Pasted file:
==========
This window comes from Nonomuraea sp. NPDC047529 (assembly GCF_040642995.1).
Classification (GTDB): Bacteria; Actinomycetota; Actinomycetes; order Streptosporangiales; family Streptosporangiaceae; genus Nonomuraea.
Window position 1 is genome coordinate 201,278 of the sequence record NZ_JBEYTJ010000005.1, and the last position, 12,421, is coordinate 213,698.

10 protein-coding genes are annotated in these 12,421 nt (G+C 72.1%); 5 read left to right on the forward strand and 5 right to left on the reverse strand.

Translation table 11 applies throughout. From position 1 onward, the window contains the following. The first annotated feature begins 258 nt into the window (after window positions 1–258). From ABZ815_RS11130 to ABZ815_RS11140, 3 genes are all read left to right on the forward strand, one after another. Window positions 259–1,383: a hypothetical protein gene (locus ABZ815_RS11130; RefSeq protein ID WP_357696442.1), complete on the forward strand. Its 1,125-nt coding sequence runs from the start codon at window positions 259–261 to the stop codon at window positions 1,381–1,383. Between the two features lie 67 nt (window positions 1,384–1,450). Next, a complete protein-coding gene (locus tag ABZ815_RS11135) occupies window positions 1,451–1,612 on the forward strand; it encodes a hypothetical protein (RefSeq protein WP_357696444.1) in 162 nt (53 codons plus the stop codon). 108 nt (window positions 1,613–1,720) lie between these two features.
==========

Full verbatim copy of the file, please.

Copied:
This window comes from Nonomuraea sp. NPDC047529 (assembly GCF_040642995.1).
Classification (GTDB): Bacteria; Actinomycetota; Actinomycetes; order Streptosporangiales; family Streptosporangiaceae; genus Nonomuraea.
Window position 1 is genome coordinate 201,278 of the sequence record NZ_JBEYTJ010000005.1, and the last position, 12,421, is coordinate 213,698.

10 protein-coding genes are annotated in these 12,421 nt (G+C 72.1%); 5 read left to right on the forward strand and 5 right to left on the reverse strand.

Translation table 11 applies throughout. From position 1 onward, the window contains the following. The first annotated feature begins 258 nt into the window (after window positions 1–258). From ABZ815_RS11130 to ABZ815_RS11140, 3 genes are all read left to right on the forward strand, one after another. Window positions 259–1,383: a hypothetical protein gene (locus ABZ815_RS11130; RefSeq protein ID WP_357696442.1), complete on the forward strand. Its 1,125-nt coding sequence runs from the start codon at window positions 259–261 to the stop codon at window positions 1,381–1,383. Between the two features lie 67 nt (window positions 1,384–1,450). Next, a complete protein-coding gene (locus tag ABZ815_RS11135) occupies window positions 1,451–1,612 on the forward strand; it encodes a hypothetical protein (RefSeq protein WP_357696444.1) in 162 nt (53 codons plus the stop codon). 108 nt (window positions 1,613–1,720) lie between these two features.